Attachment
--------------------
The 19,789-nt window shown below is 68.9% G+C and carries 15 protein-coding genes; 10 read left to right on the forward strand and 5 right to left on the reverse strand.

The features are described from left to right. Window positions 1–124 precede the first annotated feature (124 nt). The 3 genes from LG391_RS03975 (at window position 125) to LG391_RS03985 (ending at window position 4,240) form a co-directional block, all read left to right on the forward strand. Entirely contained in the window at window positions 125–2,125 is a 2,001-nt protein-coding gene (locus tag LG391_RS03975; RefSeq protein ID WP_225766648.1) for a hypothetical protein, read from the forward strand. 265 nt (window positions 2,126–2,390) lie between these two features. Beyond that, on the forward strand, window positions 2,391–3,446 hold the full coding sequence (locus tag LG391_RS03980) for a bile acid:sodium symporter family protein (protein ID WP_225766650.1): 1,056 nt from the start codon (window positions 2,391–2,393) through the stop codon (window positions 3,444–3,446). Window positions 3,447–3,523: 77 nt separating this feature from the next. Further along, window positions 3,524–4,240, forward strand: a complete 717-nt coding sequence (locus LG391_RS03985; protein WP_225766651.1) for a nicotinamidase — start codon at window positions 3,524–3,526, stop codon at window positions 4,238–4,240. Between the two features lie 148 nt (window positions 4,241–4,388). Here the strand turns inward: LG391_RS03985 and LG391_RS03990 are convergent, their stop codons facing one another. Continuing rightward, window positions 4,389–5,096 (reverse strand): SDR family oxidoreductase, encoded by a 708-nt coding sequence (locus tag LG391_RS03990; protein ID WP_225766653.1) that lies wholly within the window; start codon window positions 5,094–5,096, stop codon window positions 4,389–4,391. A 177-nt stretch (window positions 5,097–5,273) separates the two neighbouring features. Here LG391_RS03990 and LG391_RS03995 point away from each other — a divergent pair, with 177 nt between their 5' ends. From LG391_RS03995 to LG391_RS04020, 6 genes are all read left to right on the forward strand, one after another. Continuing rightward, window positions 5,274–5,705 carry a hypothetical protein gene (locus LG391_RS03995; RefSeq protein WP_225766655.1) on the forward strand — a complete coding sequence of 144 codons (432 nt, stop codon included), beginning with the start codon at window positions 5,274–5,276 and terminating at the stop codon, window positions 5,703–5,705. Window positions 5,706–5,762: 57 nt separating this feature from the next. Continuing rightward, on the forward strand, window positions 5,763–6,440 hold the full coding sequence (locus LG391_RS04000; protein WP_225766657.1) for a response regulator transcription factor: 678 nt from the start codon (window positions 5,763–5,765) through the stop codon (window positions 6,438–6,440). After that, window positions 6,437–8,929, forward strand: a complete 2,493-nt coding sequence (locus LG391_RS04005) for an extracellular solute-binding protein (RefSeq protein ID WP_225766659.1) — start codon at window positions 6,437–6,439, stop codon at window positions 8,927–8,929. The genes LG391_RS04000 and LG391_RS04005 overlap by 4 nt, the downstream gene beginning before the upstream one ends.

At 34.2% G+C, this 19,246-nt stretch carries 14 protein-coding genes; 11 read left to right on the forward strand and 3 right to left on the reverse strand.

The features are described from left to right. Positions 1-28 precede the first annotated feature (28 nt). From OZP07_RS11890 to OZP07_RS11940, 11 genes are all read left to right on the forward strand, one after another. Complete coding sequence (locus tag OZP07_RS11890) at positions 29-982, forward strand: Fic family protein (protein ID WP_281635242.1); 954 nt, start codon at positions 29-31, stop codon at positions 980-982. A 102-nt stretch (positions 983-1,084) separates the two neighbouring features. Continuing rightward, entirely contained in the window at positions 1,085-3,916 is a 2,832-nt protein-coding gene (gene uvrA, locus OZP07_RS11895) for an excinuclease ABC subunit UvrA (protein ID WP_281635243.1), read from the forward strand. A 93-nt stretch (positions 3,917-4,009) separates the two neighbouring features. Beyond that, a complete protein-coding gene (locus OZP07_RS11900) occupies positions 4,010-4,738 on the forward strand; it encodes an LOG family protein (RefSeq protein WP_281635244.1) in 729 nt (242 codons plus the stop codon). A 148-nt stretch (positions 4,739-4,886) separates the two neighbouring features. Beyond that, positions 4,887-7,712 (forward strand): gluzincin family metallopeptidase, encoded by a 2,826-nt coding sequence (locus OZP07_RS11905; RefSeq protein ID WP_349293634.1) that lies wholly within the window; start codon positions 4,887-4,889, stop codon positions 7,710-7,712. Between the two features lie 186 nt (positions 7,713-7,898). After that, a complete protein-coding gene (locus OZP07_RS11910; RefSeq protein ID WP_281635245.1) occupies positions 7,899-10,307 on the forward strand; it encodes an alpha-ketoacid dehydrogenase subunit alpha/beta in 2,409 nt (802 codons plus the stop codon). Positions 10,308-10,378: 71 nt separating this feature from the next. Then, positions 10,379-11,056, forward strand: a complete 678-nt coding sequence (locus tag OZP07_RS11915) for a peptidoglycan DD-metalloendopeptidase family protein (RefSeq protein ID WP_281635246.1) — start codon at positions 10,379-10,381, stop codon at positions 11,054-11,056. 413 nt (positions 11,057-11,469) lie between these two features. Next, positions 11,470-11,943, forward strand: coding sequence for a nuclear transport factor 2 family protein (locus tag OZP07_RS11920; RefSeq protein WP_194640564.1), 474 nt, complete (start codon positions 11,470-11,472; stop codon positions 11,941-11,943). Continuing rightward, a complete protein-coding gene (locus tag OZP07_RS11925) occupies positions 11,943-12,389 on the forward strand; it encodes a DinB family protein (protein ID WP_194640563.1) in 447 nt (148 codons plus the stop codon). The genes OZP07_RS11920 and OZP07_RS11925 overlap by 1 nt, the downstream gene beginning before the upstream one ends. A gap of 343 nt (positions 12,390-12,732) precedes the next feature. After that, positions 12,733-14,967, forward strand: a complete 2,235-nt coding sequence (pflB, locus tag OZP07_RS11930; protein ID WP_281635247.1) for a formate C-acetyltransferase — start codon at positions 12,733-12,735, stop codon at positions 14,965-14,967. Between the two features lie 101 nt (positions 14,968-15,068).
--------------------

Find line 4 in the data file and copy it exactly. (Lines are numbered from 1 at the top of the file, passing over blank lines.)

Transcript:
The features are described from left to right. Positions 1-28 precede the first annotated feature (28 nt). From OZP07_RS11890 to OZP07_RS11940, 11 genes are all read left to right on the forward strand, one after another. Complete coding sequence (locus tag OZP07_RS11890) at positions 29-982, forward strand: Fic family protein (protein ID WP_281635242.1); 954 nt, start codon at positions 29-31, stop codon at positions 980-982. A 102-nt stretch (positions 983-1,084) separates the two neighbouring features. Continuing rightward, entirely contained in the window at positions 1,085-3,916 is a 2,832-nt protein-coding gene (gene uvrA, locus OZP07_RS11895) for an excinuclease ABC subunit UvrA (protein ID WP_281635243.1), read from the forward strand. A 93-nt stretch (positions 3,917-4,009) separates the two neighbouring features. Beyond that, a complete protein-coding gene (locus OZP07_RS11900) occupies positions 4,010-4,738 on the forward strand; it encodes an LOG family protein (RefSeq protein WP_281635244.1) in 729 nt (242 codons plus the stop codon). A 148-nt stretch (positions 4,739-4,886) separates the two neighbouring features. Beyond that, positions 4,887-7,712 (forward strand): gluzincin family metallopeptidase, encoded by a 2,826-nt coding sequence (locus OZP07_RS11905; RefSeq protein ID WP_349293634.1) that lies wholly within the window; start codon positions 4,887-4,889, stop codon positions 7,710-7,712. Between the two features lie 186 nt (positions 7,713-7,898). After that, a complete protein-coding gene (locus OZP07_RS11910; RefSeq protein ID WP_281635245.1) occupies positions 7,899-10,307 on the forward strand; it encodes an alpha-ketoacid dehydrogenase subunit alpha/beta in 2,409 nt (802 codons plus the stop codon). Positions 10,308-10,378: 71 nt separating this feature from the next. Then, positions 10,379-11,056, forward strand: a complete 678-nt coding sequence (locus tag OZP07_RS11915) for a peptidoglycan DD-metalloendopeptidase family protein (RefSeq protein ID WP_281635246.1) — start codon at positions 10,379-10,381, stop codon at positions 11,054-11,056. 413 nt (positions 11,057-11,469) lie between these two features. Next, positions 11,470-11,943, forward strand: coding sequence for a nuclear transport factor 2 family protein (locus tag OZP07_RS11920; RefSeq protein WP_194640564.1), 474 nt, complete (start codon positions 11,470-11,472; stop codon positions 11,941-11,943). Continuing rightward, a complete protein-coding gene (locus tag OZP07_RS11925) occupies positions 11,943-12,389 on the forward strand; it encodes a DinB family protein (protein ID WP_194640563.1) in 447 nt (148 codons plus the stop codon). The genes OZP07_RS11920 and OZP07_RS11925 overlap by 1 nt, the downstream gene beginning before the upstream one ends. A gap of 343 nt (positions 12,390-12,732) precedes the next feature. After that, positions 12,733-14,967, forward strand: a complete 2,235-nt coding sequence (pflB, locus tag OZP07_RS11930; protein ID WP_281635247.1) for a formate C-acetyltransferase — start codon at positions 12,733-12,735, stop codon at positions 14,965-14,967. Between the two features lie 101 nt (positions 14,968-15,068).